I have thought for a very long time that “avid readers make better leaders.” When clients ask me to interview job candidates for leadership positions in the contact center, I always ask interviewees what they read to keep up with industry trends. I cannot tell you how often there is a blank stare, as if the candidate is surprised that there is an “industry” that publishes all manner of material to stimulate thinking!
I firmly believe that reading is a key differentiator among professionals in any field. Michael Hyatt has identified “five ways reading can uniquely develop and empower leaders” based on his work and on the research of others.
Reading Makes us Better Thinkers
According to Hyatt, reading is “the most efficient way to acquire information.” Leaders deal with mountains of information and must filter that information to stay on track. Reading “actually upgrades our analytical tools, especially our judgment and problem-solving abilities,” which are abundant in any contact center.
Reading Improves Our People Skills
Readers are not a bunch of nerds curled up in a window seat and set apart from others. They are curious and happily invest time in this healthy and enjoyable distraction. Stories—be they fiction, biographies or business journals—allow us to view situations through the eyes of others. We gain perspective on other ways to see things. Hyatt writes that “one CEO said that the insights about human nature in fiction and poetry has made all the difference in understanding and relating to her people.”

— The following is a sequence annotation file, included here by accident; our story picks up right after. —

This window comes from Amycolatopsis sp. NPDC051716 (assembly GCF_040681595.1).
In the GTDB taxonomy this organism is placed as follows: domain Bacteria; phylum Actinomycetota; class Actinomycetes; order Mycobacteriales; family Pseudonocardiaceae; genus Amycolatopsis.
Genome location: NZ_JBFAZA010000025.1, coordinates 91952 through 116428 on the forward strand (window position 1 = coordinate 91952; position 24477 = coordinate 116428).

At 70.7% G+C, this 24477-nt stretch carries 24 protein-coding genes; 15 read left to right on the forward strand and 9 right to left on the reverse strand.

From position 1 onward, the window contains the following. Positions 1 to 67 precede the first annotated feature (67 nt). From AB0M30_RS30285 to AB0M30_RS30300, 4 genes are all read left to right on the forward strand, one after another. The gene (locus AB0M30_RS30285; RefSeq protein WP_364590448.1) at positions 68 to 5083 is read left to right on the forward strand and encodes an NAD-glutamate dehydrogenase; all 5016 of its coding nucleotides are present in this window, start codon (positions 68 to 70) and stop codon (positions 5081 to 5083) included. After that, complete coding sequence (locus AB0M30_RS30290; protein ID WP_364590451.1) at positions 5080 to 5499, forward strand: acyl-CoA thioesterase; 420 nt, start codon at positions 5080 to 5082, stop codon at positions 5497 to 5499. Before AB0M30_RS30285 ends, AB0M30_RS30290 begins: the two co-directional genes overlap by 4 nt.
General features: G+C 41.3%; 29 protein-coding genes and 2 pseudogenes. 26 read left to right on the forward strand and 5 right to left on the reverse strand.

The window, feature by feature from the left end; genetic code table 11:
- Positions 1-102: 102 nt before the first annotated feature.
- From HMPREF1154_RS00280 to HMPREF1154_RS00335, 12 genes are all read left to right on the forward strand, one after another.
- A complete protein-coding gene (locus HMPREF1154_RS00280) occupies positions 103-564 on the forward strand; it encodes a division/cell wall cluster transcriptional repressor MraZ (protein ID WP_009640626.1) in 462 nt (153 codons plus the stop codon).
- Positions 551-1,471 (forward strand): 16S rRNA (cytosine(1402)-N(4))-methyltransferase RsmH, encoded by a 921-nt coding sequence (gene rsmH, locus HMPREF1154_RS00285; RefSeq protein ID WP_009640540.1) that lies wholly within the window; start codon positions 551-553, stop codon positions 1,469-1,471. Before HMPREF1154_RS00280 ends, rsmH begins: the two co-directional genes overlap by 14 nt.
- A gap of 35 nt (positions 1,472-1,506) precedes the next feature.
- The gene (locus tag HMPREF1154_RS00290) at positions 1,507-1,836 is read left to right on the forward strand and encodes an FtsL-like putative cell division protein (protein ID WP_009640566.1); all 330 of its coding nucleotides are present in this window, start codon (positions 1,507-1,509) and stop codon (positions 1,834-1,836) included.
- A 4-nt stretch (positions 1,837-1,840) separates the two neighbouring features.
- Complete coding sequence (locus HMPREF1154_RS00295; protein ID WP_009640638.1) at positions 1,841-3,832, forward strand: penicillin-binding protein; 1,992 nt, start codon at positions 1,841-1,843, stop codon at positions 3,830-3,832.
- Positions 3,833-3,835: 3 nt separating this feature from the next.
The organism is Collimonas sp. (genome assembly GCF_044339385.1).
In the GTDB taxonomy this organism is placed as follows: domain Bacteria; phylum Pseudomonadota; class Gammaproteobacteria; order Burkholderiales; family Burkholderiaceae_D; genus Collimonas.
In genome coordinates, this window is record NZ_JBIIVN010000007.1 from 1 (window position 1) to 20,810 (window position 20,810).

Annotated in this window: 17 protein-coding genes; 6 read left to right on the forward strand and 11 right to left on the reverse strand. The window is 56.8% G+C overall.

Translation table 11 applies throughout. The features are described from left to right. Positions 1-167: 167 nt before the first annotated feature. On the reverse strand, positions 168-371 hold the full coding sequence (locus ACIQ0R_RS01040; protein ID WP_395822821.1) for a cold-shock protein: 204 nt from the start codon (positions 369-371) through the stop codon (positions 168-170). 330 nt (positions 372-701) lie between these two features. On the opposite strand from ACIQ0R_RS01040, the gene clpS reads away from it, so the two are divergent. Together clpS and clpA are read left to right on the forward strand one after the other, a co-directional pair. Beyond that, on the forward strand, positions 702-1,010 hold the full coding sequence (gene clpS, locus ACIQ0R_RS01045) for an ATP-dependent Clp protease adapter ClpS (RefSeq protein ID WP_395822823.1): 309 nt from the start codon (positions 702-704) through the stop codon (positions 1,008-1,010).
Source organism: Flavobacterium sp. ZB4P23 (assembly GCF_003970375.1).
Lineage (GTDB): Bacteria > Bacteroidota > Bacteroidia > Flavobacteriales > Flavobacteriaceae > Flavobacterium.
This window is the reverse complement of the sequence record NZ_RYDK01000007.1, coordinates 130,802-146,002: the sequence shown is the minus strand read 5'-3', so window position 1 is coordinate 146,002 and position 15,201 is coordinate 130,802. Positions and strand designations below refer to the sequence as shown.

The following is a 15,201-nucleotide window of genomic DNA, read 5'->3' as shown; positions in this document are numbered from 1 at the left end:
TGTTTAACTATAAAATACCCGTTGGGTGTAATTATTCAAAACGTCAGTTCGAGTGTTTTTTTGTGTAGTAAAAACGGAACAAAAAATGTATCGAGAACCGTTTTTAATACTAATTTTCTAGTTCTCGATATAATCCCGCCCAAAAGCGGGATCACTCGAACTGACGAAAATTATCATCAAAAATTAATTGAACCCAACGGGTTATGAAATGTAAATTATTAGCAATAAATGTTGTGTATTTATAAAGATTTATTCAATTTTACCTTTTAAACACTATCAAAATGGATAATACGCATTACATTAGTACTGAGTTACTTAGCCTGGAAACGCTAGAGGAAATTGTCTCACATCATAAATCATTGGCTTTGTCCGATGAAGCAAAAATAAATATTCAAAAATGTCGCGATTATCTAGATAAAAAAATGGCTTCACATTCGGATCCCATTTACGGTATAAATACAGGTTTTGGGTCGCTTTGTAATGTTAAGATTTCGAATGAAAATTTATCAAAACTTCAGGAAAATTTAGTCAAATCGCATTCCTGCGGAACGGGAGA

Reading also improves emotional intelligence, a critical success factor in leading people and change… two very familiar realities in the contact center industry.
“A readership crisis is really a leadership crisis.” —MICHAEL HYATT
Reading Helps us Master Communication
“When we read, especially widely and deeply, we pick up language proficiency that transfers across the board, including speaking and writing.”
Contact center leaders are often responsible for communicating change and tending to multiple personalities. Rapport-building skills are critical to being successful. I am sometimes alarmed at the lack of awareness some leaders display when it comes to the ability to improve their communication. Reading is one way to dabble in alternatives, to challenge your own beliefs, and to make room for fresh and new ideas. I believe that readers tend to be better listeners, which mightily improves the ability to influence and persuade.
Reading Helps Us Relax
Contact center leaders are often challenged by highly stressful environments; relaxation is a path toward renewal and is of the utmost importance.
One study compared reading to other stress relievers like “walking, listening to music, or drinking a cup of tea. Reading was found to be the most effective, lowering heart rates and relieving tension in as few as six minutes.”
Reading Keeps Us Young
Anne E. Cunningham has researched that reading is shown to keep us mentally sharp as we age: “Exercising our brains with books and other material might even be able to prevent dementia in later years.”